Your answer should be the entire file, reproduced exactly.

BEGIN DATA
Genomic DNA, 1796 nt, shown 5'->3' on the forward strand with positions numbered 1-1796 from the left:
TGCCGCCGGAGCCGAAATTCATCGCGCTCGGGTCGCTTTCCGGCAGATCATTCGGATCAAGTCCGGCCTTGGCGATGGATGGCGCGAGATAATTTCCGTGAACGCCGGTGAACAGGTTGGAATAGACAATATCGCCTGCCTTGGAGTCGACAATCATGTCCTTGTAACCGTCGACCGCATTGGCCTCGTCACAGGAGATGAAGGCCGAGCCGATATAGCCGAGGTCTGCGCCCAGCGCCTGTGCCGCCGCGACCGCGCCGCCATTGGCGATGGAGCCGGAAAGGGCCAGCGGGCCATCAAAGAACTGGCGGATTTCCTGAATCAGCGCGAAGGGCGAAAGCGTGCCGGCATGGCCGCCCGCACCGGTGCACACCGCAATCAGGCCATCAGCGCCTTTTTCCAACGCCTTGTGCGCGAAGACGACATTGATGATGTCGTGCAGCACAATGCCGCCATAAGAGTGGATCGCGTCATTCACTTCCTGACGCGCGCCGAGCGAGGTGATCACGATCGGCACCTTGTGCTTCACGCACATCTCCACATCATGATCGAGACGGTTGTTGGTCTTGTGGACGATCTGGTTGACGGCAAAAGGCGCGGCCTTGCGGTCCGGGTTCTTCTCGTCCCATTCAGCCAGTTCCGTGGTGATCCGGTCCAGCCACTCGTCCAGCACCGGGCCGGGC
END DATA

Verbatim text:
Genomic DNA, 1796 nt, shown 5'->3' on the forward strand with positions numbered 1-1796 from the left:
TGCCGCCGGAGCCGAAATTCATCGCGCTCGGGTCGCTTTCCGGCAGATCATTCGGATCAAGTCCGGCCTTGGCGATGGATGGCGCGAGATAATTTCCGTGAACGCCGGTGAACAGGTTGGAATAGACAATATCGCCTGCCTTGGAGTCGACAATCATGTCCTTGTAACCGTCGACCGCATTGGCCTCGTCACAGGAGATGAAGGCCGAGCCGATATAGCCGAGGTCTGCGCCCAGCGCCTGTGCCGCCGCGACCGCGCCGCCATTGGCGATGGAGCCGGAAAGGGCCAGCGGGCCATCAAAGAACTGGCGGATTTCCTGAATCAGCGCGAAGGGCGAAAGCGTGCCGGCATGGCCGCCCGCACCGGTGCACACCGCAATCAGGCCATCAGCGCCTTTTTCCAACGCCTTGTGCGCGAAGACGACATTGATGATGTCGTGCAGCACAATGCCGCCATAAGAGTGGATCGCGTCATTCACTTCCTGACGCGCGCCGAGCGAGGTGATCACGATCGGCACCTTGTGCTTCACGCACATCTCCACATCATGATCGAGACGGTTGTTGGTCTTGTGGACGATCTGGTTGACGGCAAAAGGCGCGGCCTTGCGGTCCGGGTTCTTCTCGTCCCATTCAGCCAGTTCCGTGGTGATCCGGTCCAGCCACTCGTCCAGCACCGGGCCGGGC